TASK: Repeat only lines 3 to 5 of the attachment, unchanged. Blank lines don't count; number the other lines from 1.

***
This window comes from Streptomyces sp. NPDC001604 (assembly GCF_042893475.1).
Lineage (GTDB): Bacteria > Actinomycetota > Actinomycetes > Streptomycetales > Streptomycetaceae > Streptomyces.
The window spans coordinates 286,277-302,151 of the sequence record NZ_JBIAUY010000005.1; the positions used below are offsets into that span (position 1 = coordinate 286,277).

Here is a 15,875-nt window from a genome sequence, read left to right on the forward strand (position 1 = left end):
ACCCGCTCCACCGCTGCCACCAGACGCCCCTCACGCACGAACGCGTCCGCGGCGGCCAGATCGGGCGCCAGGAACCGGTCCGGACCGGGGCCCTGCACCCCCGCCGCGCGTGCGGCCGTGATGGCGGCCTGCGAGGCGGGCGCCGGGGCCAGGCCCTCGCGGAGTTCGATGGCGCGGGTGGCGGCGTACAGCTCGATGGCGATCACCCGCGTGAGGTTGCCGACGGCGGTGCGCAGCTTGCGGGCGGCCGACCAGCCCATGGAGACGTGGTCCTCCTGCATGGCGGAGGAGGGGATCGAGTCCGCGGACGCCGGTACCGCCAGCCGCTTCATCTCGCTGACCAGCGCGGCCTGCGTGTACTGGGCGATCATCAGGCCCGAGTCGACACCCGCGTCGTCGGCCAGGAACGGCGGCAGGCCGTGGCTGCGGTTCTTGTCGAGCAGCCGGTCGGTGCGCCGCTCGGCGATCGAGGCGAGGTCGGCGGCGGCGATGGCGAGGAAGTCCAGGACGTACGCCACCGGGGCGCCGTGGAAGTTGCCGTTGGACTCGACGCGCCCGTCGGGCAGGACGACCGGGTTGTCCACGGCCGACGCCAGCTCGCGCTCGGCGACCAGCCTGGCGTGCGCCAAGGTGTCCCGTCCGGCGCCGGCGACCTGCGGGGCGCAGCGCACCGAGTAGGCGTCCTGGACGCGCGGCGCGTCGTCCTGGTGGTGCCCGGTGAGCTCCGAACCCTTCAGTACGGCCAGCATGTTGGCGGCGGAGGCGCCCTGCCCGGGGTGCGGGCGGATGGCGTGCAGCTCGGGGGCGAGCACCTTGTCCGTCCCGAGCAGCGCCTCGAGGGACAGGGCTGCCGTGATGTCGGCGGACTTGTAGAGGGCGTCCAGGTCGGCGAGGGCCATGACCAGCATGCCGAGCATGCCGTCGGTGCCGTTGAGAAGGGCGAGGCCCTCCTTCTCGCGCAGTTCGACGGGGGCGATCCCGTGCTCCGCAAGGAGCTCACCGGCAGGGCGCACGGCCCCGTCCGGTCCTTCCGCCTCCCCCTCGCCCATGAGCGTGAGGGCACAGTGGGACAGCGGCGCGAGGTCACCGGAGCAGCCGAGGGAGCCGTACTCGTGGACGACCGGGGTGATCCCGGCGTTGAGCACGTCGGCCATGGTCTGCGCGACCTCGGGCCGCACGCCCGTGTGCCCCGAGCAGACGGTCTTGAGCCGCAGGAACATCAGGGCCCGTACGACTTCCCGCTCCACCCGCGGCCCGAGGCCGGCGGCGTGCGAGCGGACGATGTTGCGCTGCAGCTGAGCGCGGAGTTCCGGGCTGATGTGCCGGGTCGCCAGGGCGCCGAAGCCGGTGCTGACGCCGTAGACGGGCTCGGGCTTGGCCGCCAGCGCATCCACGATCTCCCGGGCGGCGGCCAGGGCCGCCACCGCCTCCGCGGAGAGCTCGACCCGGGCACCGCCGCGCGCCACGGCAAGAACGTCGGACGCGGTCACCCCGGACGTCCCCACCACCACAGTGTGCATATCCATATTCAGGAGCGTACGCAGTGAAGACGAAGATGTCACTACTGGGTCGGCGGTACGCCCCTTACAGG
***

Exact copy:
The window spans coordinates 286,277-302,151 of the sequence record NZ_JBIAUY010000005.1; the positions used below are offsets into that span (position 1 = coordinate 286,277).

Here is a 15,875-nt window from a genome sequence, read left to right on the forward strand (position 1 = left end):
ACCCGCTCCACCGCTGCCACCAGACGCCCCTCACGCACGAACGCGTCCGCGGCGGCCAGATCGGGCGCCAGGAACCGGTCCGGACCGGGGCCCTGCACCCCCGCCGCGCGTGCGGCCGTGATGGCGGCCTGCGAGGCGGGCGCCGGGGCCAGGCCCTCGCGGAGTTCGATGGCGCGGGTGGCGGCGTACAGCTCGATGGCGATCACCCGCGTGAGGTTGCCGACGGCGGTGCGCAGCTTGCGGGCGGCCGACCAGCCCATGGAGACGTGGTCCTCCTGCATGGCGGAGGAGGGGATCGAGTCCGCGGACGCCGGTACCGCCAGCCGCTTCATCTCGCTGACCAGCGCGGCCTGCGTGTACTGGGCGATCATCAGGCCCGAGTCGACACCCGCGTCGTCGGCCAGGAACGGCGGCAGGCCGTGGCTGCGGTTCTTGTCGAGCAGCCGGTCGGTGCGCCGCTCGGCGATCGAGGCGAGGTCGGCGGCGGCGATGGCGAGGAAGTCCAGGACGTACGCCACCGGGGCGCCGTGGAAGTTGCCGTTGGACTCGACGCGCCCGTCGGGCAGGACGACCGGGTTGTCCACGGCCGACGCCAGCTCGCGCTCGGCGACCAGCCTGGCGTGCGCCAAGGTGTCCCGTCCGGCGCCGGCGACCTGCGGGGCGCAGCGCACCGAGTAGGCGTCCTGGACGCGCGGCGCGTCGTCCTGGTGGTGCCCGGTGAGCTCCGAACCCTTCAGTACGGCCAGCATGTTGGCGGCGGAGGCGCCCTGCCCGGGGTGCGGGCGGATGGCGTGCAGCTCGGGGGCGAGCACCTTGTCCGTCCCGAGCAGCGCCTCGAGGGACAGGGCTGCCGTGATGTCGGCGGACTTGTAGAGGGCGTCCAGGTCGGCGAGGGCCATGACCAGCATGCCGAGCATGCCGTCGGTGCCGTTGAGAAGGGCGAGGCCCTCCTTCTCGCGCAGTTCGACGGGGGCGATCCCGTGCTCCGCAAGGAGCTCACCGGCAGGGCGCACGGCCCCGTCCGGTCCTTCCGCCTCCCCCTCGCCCATGAGCGTGAGGGCACAGTGGGACAGCGGCGCGAGGTCACCGGAGCAGCCGAGGGAGCCGTACTCGTGGACGACCGGGGTGATCCCGGCGTTGAGCACGTCGGCCATGGTCTGCGCGACCTCGGGCCGCACGCCCGTGTGCCCCGAGCAGACGGTCTTGAGCCGCAGGAACATCAGGGCCCGTACGACTTCCCGCTCCACCCGCGGCCCGAGGCCGGCGGCGTGCGAGCGGACGATGTTGCGCTGCAGCTGAGCGCGGAGTTCCGGGCTGATGTGCCGGGTCGCCAGGGCGCCGAAGCCGGTGCTGACGCCGTAGACGGGCTCGGGCTTGGCCGCCAGCGCATCCACGATCTCCCGGGCGGCGGCCAGGGCCGCCACCGCCTCCGCGGAGAGCTCGACCCGGGCACCGCCGCGCGCCACGGCAAGAACGTCGGACGCGGTCACCCCGGACGTCCCCACCACCACAGTGTGCATATCCATATTCAGGAGCGTACGCAGTGAAGACGAAGATGTCACTACTGGGTCGGCGGTACGCCCCTTACAGG